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197 The benefits of integrating compensation data with survey data: the Prospective Outcomes of Injury Study experience
  1. A M ’t Mannetje1,
  2. De Roos2,
  3. Boffetta3,
  4. Cocco4,
  5. Benke5,
  6. Blair6,
  7. Brennan7,
  8. Chiu8,
  9. Clavel9,
  10. De Sanjose10,
  11. Hartge11,
  12. Holly12,
  13. Roman13,
  14. Seniori Costantini14,
  15. Spinelli15,
  16. Zheng16,
  17. Kricker17
  1. 1Massey University, Wellington, New Zealand
  2. 2Fred Hutchinson Cancer Research Center, Seattle, United States of America
  3. 3IPRI, Lyon, France
  4. 4University of Cagliari, Cagliari, Italy
  5. 5University of Melbourne, Melbourne, Australia
  6. 6National Cancer Institute, Washington, United States of America
  7. 7IARC, Lyon, France
  8. 8University of Chicago, Chicago, United States of America
  9. 9Inserm, Villejuif, France
  10. 10Catalan Institute of Oncology, Barcelona, Spain
  11. 11NCI, Washington, United States of America
  12. 12University of California, San Francisco, United States of America
  13. 13University of York, York, United Kingdom
  14. 14Center for Study and Prevention of Cancer, Florence, Italy
  15. 15BC Cancer Research Center, Vancouver, Canada
  16. 16Yale school of Public Health, New Haven, United States of America
  17. 17University of Sydney, Sydney, Australia


Objectives A range of occupations have been associated inconsistently with an elevated NHL risk. In this large, pooled study, we investigate the relationship between occupation and NHL and NHL subtypes.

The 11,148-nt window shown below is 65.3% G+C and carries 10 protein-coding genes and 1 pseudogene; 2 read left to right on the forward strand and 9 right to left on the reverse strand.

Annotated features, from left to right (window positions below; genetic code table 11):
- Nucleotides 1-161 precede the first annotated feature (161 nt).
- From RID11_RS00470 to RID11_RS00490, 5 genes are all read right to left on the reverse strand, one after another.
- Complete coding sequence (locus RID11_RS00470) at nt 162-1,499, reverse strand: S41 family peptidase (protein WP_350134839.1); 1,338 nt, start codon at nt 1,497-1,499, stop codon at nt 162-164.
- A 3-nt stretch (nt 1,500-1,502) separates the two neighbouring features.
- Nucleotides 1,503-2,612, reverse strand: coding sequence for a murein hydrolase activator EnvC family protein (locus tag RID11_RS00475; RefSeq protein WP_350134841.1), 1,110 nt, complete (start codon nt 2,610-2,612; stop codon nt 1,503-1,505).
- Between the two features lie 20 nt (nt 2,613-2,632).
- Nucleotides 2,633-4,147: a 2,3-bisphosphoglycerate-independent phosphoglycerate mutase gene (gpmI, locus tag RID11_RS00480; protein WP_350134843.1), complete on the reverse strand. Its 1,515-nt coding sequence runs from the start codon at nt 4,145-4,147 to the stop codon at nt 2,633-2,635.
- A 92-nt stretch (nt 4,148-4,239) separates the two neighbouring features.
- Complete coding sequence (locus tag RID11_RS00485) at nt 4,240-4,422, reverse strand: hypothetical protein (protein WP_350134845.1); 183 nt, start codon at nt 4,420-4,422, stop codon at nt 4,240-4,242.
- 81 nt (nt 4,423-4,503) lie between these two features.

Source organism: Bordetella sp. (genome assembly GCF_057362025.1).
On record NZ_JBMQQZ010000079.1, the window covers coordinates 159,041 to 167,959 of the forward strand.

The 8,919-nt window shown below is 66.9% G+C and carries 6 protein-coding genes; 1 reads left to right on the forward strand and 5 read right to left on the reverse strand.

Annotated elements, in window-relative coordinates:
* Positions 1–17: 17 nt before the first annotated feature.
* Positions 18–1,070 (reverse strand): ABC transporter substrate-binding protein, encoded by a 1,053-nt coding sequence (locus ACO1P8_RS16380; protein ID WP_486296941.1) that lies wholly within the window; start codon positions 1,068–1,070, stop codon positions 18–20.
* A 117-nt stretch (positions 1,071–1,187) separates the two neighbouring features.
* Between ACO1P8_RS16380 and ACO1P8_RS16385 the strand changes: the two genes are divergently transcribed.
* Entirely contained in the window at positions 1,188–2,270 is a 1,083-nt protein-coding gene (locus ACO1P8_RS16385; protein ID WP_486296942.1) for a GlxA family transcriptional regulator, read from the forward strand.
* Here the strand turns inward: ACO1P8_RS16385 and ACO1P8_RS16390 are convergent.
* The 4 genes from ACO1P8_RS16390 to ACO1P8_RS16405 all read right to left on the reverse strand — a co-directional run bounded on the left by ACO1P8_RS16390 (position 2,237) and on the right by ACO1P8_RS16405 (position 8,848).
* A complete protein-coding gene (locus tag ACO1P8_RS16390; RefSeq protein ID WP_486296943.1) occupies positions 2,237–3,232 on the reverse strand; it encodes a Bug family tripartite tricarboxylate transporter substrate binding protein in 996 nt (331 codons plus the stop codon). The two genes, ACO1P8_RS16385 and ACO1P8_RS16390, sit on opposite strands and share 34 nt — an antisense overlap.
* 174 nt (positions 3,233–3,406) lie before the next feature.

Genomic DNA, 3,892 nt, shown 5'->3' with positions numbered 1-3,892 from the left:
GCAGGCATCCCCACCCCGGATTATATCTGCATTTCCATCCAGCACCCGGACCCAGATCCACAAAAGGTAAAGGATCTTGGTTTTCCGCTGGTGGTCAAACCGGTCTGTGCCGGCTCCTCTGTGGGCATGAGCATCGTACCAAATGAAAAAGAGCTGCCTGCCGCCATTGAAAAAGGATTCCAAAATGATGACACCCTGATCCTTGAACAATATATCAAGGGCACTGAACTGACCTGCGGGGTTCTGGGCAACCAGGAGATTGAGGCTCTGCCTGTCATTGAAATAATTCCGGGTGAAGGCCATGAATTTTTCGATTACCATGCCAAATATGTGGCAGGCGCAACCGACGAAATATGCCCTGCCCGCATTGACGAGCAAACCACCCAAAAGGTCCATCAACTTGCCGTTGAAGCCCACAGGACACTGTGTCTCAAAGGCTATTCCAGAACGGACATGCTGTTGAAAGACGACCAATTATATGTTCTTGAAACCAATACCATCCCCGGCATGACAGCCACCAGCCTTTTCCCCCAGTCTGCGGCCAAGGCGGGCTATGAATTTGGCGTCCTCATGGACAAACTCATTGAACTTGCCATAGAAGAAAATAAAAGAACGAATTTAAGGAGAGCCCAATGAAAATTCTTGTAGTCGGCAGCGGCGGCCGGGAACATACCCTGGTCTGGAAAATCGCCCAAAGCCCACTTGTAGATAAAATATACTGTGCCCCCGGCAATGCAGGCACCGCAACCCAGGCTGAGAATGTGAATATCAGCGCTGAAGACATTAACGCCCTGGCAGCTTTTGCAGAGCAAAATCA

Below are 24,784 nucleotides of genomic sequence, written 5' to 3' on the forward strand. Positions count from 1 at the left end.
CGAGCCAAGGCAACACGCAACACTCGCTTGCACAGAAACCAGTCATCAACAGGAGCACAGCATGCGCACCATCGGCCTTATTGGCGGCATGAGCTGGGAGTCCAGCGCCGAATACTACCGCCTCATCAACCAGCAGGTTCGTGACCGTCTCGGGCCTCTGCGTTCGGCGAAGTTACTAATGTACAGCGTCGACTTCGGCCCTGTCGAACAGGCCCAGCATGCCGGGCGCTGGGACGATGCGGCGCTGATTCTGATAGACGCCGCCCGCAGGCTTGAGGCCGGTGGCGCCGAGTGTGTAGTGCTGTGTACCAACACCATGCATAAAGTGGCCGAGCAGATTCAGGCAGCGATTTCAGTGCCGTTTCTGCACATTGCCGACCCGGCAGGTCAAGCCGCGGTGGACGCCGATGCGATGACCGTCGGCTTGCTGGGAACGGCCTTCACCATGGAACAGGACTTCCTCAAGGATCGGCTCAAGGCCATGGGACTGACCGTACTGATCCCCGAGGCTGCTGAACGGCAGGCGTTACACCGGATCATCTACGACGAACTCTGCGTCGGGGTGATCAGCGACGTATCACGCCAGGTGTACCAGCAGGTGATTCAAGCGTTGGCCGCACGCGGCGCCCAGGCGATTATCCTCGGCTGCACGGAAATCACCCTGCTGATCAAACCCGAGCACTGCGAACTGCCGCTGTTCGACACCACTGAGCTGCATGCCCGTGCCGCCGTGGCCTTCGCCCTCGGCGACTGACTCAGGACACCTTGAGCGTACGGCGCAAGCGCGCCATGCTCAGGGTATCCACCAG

Methods This pooled study of 10 NHL case-control studies participating in the InterLymph consortium, included 10,046 cases uniformly classified by subtype and 12,025 controls. Occupational histories were classified according to the ISCO 1968 classification, and occupations previously associated with increases in hematologic cancer risk were grouped into 26 a priori high risk occupational groups. Odds ratios, adjusting for centre, age and sex were determined for the a priori groups as well as all ISCO occupational codes including a minimum of 10 cases. Analyses were repeated by sex and for the subtypes diffuse large B-cell lymphoma (DLBCL; n = 3,061), follicular lymphoma (FL; n = 2,140), chronic lymphocytic leukemia/small lymphocytic lymphoma (CLL/SLL; n = 1,014) and T-cell lymphoma (n = 632).

Results DLBCL risk was elevated for textile workers (OR: 1.19; 95%CI: 1.01–1.41); field crop and vegetable farm workers (1.50; 1.15–1.97); charworkers, cleaners and related workers (1.27; 1.03–1.58) and hairdressers (1.47; 1.08–2.00). FL risk was elevated for unspecified labourers (1.28; 1.06–1.55) and spray painters (2.67; 1.36–5.25). CLL/SLL risk was elevated for women’s hairdressers (2.69; 1.43–5.05); general farm workers (1.44; 1.13–1.84); pre-primary education teachers (2.00; 1.04–3.87) and printing pressmen (6.52; 2.79–15.2). T-cell lymphoma risk was elevated for textile workers (1.60; 1.18–2.17); wood workers (1.54; 1.04–2.27) and painters (1.80; 1.14–2.84). ORs differed significantly among subtypes for hairdressers, textile workers and printing pressmen.

Conclusions This pooled analysis supports a role for farming, textile, and hairdressing related exposures in the development of NHL. Occupations with potential exposure to solvents, metals, wood dust, infectious agents and mineral dust were also positively associated with NHL. For all four studied NHL subtypes occupational risk factors play a role, with notable differences in risk occupations across subtypes.

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